gold returned to its specified target value.
If the price of gold
began wandering in the market below the specified market price, that
would signal the threat of deflation. The Fed would then begin loosening
monetary policy by printing cash to buy U.S. government bonds in the
market. That would increase the money supply, which would tend to
increase prices in the marketplace, including for gold.
would continue this policy until the market price for gold returned to
its specified target value. The Fed would be required by the federal law
to take such actions to prevent the price of gold from varying from the
target price by more than 1%, which was the range permitted under the
Bretton Woods system for currencies to fluctuate against the then gold
The federal law would provide that this new monetary policy would
become effective at a specific date set in the future, perhaps 12 months
away, to enable the private economy to plan for and adjust to the new
policy. The law should grant the President or some other federal
official the power to adjust the target price for gold to reflect more
recent market prices as the implementation date approaches.
more recent market prices would better reflect what the target gold
price should be when the dollar is based on this new link to gold.
lesson learned from experience with President Obama, the law should
also specify that any member of Congress would have standing to sue the
President or other designated official if he or she did not carry out
the law regarding this later market based adjustment as provided, and
that federal courts would have the power to enforce relief. For example,
not following more recent market prices in adjusting the target price
would be a violation of the law.
This would effectively mean that
the Fed would no longer have any power to pursue discretionary monetary
policies to try to guide the economy in one direction or another. The
new federal law would bar the Fed from attempting to manipulate interest
rates, for example.
The Fed would no longer have the power to set
the federal funds rate, which is the rate banks pay to one another to
borrow reserves. The Fed would continue to have the power to act as a
lender of last resort to deal with financial panics that might
temporarily threaten an otherwise sound bank.
So the Fed could
continue to set the “discount rate” that it would charge for such short
term, lender of last resort borrowing. But even that would be required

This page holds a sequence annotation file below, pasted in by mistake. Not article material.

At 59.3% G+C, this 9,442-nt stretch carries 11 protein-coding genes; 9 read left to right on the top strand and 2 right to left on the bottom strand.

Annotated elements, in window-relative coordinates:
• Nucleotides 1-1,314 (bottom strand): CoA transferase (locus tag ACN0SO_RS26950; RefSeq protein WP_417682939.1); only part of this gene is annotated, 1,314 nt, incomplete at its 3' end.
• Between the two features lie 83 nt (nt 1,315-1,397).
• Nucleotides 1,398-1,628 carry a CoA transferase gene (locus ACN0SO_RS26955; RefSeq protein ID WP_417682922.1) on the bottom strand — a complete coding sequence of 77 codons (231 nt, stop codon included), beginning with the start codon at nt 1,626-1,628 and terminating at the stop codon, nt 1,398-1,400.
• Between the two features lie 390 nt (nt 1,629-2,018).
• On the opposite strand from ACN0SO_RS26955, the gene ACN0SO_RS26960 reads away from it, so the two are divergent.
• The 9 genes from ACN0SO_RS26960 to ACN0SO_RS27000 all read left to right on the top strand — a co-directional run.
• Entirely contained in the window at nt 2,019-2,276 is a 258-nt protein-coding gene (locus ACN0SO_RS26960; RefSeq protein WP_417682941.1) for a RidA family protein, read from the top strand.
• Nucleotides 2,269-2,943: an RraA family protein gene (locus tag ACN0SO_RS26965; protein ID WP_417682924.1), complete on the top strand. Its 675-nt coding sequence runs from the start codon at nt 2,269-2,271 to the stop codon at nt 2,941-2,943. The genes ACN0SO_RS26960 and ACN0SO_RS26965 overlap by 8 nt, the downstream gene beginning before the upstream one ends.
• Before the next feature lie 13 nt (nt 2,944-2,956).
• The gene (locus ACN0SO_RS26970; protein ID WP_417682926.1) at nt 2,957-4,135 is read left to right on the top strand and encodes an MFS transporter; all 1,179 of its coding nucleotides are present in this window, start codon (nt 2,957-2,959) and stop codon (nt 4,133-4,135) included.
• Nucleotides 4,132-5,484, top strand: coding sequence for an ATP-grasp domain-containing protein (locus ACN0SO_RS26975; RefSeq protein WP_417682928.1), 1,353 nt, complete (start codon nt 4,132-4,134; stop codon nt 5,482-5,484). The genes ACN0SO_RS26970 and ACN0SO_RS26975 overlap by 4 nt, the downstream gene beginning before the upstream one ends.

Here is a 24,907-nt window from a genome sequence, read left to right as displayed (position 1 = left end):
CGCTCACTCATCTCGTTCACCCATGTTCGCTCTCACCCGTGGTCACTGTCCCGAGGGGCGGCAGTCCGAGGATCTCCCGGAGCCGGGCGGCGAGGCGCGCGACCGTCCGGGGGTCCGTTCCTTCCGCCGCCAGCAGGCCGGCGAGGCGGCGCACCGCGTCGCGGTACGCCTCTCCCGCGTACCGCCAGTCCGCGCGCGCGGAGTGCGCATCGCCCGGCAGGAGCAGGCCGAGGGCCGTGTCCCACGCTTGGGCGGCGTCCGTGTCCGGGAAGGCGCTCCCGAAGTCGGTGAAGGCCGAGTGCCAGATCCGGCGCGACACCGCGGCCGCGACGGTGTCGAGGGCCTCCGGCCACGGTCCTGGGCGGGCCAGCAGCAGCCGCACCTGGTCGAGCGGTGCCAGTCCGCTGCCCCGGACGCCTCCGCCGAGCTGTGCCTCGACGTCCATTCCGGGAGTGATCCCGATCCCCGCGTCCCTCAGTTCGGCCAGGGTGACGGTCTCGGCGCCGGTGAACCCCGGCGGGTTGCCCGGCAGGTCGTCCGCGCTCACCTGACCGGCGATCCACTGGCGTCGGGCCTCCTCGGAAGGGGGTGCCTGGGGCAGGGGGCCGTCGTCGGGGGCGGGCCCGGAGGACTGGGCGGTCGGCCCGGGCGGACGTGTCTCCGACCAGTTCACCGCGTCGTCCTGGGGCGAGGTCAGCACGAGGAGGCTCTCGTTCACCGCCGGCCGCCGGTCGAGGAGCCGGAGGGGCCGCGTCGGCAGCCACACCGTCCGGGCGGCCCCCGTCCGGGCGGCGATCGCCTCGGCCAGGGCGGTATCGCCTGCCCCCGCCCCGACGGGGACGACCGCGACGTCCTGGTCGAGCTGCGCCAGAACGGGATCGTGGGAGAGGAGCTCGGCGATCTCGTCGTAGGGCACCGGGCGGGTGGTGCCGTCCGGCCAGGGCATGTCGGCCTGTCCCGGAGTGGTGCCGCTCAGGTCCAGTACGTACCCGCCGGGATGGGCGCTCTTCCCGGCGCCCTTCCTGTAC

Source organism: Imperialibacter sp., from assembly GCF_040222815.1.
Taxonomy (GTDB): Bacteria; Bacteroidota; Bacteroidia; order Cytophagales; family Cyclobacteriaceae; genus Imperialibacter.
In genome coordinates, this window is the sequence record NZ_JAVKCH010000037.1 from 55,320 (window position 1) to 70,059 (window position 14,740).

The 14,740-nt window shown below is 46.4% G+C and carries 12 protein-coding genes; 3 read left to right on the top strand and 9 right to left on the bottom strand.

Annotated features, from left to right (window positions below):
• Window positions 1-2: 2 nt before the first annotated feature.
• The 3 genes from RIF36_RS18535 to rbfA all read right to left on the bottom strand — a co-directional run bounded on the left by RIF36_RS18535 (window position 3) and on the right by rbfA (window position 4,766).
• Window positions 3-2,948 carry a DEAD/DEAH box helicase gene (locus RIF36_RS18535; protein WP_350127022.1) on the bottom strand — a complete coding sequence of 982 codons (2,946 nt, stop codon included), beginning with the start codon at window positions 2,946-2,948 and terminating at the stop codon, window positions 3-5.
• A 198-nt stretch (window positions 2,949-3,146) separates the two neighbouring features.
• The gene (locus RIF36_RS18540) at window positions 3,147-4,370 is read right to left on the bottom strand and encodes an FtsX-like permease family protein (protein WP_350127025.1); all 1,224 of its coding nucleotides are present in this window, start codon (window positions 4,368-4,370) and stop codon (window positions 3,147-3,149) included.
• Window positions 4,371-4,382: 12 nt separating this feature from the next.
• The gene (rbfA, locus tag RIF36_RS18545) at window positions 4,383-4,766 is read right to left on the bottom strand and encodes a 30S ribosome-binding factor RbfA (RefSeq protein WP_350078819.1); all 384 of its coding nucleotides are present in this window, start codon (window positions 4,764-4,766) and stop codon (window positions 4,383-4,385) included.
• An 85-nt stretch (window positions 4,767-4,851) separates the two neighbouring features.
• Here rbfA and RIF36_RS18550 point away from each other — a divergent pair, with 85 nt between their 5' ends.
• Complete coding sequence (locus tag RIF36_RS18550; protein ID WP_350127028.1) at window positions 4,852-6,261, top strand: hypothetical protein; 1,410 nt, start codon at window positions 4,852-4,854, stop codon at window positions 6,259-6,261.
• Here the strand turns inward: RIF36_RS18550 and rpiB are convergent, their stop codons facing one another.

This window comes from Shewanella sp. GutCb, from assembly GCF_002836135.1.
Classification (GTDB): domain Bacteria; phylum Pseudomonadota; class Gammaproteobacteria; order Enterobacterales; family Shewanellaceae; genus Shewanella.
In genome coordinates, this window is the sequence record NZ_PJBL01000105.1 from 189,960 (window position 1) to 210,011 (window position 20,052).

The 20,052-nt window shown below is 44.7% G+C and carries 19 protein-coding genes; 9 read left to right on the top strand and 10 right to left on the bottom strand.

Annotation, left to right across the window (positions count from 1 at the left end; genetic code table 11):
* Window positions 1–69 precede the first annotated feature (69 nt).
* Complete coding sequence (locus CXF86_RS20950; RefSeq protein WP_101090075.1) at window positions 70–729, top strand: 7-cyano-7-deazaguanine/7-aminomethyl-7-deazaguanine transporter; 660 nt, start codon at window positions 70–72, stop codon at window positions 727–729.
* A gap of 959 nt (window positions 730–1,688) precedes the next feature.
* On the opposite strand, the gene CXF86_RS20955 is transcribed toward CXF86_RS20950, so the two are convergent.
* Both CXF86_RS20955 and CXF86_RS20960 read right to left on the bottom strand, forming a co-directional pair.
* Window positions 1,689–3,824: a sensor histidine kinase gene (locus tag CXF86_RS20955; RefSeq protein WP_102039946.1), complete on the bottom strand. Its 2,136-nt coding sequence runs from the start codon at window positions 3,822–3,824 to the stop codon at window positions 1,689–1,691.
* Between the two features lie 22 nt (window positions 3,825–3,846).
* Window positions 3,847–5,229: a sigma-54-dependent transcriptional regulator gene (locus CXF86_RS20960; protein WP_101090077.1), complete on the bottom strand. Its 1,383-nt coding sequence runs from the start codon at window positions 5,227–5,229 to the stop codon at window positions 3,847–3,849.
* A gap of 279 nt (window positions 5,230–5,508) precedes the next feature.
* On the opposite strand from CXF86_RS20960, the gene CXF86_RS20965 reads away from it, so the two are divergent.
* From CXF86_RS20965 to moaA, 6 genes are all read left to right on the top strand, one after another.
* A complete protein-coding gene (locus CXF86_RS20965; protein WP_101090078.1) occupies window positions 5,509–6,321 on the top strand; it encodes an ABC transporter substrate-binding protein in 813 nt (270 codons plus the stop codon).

to be set above market rates, so that the Fed would not become a cheap
source of funds for banks to borrow to lend out.
Along with a
federal balanced budget amendment to the Constitution, this would
effectively make Keynesian economics illegal. That would be highly
desirable, because Keynesian economics is proven not to work, and
Keynesian advocates are so oblivious to reasoned discussion on the
As a safeguard to help ensure that the Fed did follow its
responsibilities under this new law, the law should specify that anyone
could turn dollars into the Fed, and get gold at the legally specified
target price. If the Fed was following the law, it could always buy gold
in the market to pay for such a redemption in return for the target
price for gold.
If the Fed was not following the law, then it
would likely not be able to finance such mandatory redemptions. The new
federal gold law should again specify that any member of Congress would
have automatic standing to sue the Fed to enforce the law.
safeguard would involve removing all barriers to the rise of private,
competing, alternative currencies, to challenge the Fed to enforce and
follow the law. That would mean no taxes, including capital gains taxes,
could be assessed on sales of gold and silver. If the Fed did not
follow the law, then these competing currencies could displace the
Such a new gold link to the dollar would be the last,
missing component to any comprehensive strategy to restore traditional,
world leading, American prosperity. Such a strategy would include as
well personal and corporate tax reform to lower tax rates, deregulation
of unnecessary regulatory costs and barriers, reduced federal spending
to balance the budget and reduce the national debt as a percent of GDP,
and free trade.
Those policies could be expected to restore
long-term U.S. economic growth to 4% of GDP, which would leapfrog the
American economy another generation ahead of the rest of the world.
Peter Ferrara is Director of Entitlement and Budget Policy for the Heartland Institute, Senior Advisor for Entitlement Reform and Budget Policy at the National Tax Limitation Foundation, General Counsel for the American Civil Rights Union, and Senior Fellow at the National Center for Policy Analysis. He served in the White House Office of Policy Development under President Reagan, and as Associate Deputy Attorney General of the United States under President George H.W. Bush.
This article is published under a creative commons license here.